Loja was contacted to come to the property to trim the branches on the tree that remained in the backyard. He did not want to do the work himself as it required power tools and a ladder. His wife, Kimberly Nester, “asked him if he would help us out and do us a favor with trimming some branches.” He did not obtain a business card or determine Loja’s credentials, and did not discuss payment, as “it was a favor” and he “had no intention of paying Wilson at all.” When asked if he had discussed having this work done with Advance, Nester said “no.” Nester spoke to Loja in English.

Loja testified on three days with the assistance of a Spanish interpreter. He had a full time job at the time of the accident. He worked for a property management company and his work included “paint, place sheetrock, change kitchen furniture, change kitchen floors, sand wooden floors, some plumbing, some electric.” Loja came to the United States from Ecuador about twenty years ago. He had lived in several northeast states and had several different kinds of jobs. He took side jobs painting, installing doors, windows, and cabinets. Loja used the company name WRP LLC for his side jobs. His employer “opened up” this company for him. He was asked many questions about his experience over the last thirty years with different types of power tools.

Loja did not own the grinder he used on the date of his accident. It was owned by his brother-in-law Rene. Asked what safety warnings he had been given when he was trained in the use of this tool, he said, “at the place that I’m going to do the job, I have to keep the area clean, the area where I work. Make sure that the connection cord is in optimum condition, make sure that the blade is well-locked… use goggles… keep your hands away from the machine.”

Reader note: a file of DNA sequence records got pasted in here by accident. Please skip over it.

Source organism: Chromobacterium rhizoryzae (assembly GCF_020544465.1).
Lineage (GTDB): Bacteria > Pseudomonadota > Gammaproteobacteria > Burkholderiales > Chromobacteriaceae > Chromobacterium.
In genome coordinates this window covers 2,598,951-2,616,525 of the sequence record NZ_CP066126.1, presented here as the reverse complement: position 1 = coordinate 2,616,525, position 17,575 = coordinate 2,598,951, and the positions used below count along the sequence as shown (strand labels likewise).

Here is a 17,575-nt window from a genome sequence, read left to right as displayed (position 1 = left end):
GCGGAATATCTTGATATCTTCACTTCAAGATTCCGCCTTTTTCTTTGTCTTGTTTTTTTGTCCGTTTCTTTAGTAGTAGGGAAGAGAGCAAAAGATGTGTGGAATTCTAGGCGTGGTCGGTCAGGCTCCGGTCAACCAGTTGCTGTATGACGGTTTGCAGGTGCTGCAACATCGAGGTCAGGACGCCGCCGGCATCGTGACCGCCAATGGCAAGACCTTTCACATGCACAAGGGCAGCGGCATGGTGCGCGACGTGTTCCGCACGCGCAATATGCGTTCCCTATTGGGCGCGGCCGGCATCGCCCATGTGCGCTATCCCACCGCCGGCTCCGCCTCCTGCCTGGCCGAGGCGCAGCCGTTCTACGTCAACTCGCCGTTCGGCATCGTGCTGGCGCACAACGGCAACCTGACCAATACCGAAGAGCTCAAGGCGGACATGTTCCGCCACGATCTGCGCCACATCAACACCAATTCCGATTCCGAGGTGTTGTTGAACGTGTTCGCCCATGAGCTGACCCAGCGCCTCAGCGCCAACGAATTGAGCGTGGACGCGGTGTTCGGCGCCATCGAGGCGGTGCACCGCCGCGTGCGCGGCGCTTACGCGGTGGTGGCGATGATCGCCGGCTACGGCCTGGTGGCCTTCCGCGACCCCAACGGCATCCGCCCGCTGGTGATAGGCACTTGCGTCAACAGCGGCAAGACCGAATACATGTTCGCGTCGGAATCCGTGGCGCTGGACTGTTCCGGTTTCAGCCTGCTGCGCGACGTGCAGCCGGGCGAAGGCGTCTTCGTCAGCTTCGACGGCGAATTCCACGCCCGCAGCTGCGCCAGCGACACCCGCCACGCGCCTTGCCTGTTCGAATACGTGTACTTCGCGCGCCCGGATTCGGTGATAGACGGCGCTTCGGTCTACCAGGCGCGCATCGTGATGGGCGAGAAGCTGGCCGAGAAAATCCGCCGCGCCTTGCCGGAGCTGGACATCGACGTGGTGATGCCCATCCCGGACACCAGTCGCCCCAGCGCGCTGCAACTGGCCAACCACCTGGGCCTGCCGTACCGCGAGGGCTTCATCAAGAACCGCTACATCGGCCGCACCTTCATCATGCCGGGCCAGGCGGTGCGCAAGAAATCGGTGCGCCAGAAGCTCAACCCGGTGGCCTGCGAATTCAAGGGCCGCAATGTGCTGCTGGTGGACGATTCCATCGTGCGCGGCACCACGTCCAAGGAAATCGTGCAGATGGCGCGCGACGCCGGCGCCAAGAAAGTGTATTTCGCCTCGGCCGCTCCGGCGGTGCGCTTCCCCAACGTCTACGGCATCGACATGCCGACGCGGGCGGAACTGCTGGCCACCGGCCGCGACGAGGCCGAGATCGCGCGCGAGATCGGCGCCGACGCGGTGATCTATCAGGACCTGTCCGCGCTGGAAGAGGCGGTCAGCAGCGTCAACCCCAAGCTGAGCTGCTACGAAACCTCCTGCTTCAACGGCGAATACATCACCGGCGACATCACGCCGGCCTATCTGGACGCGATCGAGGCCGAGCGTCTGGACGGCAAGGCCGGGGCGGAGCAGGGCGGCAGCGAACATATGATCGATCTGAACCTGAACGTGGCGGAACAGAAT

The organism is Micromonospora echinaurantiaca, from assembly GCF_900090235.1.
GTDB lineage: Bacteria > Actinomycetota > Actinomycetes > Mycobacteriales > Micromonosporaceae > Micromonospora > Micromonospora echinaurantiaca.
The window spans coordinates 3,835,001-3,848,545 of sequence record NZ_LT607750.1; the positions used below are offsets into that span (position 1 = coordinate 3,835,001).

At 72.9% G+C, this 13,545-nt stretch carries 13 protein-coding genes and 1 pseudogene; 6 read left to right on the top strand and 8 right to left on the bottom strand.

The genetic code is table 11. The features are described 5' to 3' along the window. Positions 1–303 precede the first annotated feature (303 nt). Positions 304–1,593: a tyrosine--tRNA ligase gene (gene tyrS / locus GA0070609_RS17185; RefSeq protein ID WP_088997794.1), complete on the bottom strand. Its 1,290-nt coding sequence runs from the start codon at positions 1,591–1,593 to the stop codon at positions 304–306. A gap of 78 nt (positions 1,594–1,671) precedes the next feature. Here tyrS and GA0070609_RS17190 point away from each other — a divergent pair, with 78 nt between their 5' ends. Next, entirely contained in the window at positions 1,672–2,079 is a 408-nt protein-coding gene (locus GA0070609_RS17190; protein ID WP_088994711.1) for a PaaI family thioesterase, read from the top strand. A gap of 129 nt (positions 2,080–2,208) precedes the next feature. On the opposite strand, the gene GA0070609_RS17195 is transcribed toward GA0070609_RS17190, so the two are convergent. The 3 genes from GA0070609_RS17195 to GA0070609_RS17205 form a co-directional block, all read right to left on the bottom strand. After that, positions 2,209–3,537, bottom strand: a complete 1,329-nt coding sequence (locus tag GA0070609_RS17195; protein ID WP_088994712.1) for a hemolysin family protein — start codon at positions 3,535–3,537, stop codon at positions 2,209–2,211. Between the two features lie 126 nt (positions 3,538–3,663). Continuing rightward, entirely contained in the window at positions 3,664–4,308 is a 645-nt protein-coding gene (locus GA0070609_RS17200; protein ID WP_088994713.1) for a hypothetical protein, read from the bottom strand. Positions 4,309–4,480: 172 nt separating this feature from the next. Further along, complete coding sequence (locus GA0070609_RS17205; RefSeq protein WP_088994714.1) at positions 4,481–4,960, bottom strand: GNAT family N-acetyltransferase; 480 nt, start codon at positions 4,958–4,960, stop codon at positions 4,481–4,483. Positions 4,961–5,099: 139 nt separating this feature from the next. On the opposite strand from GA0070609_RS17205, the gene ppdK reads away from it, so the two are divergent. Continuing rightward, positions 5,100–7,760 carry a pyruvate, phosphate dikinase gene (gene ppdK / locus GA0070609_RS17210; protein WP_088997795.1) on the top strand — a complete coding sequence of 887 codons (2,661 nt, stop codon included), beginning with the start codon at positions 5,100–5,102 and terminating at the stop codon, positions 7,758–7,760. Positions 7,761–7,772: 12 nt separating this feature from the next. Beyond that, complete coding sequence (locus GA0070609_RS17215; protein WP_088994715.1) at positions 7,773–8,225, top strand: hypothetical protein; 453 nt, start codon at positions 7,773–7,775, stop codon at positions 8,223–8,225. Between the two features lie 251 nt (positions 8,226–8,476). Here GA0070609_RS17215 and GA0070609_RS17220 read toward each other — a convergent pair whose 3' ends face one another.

He brought the grinder to the deposition. He had borrowed it from Rene twice before. It did not have a safety guard. He had pruned a tree only once before the date of this accident. On that occasion, he used a hand saw, specifically a pole saw. Loja had never used a grinder to perform “tree cutting or tree pruning.” He had not read the user manual for this tool. He did not use goggles on the date of the accident. After the accident, he went to the hospital. He and his brother went back to the house afterwards, and he collected the grinder and his $200 payment for the job. He kept the grinder in his possession since then.

Loja said he “went by the owner of the house” but was referring to James Nester. He said he was not a volunteer, it was a job, and James Nester’s wife Kimberly contacted him at the office where he worked at the time. She worked there too, as a secretary. She told him the tree caused too much shade and needed some branches cut. He testified that the “owner” wanted the work done, but the name of the owner was not mentioned. He asked for a photo of the tree, and she texted him one. He said he told her that he would do the job for $200 after he saw the photo. There was no written agreement. He told her on Friday that he would come on Saturday.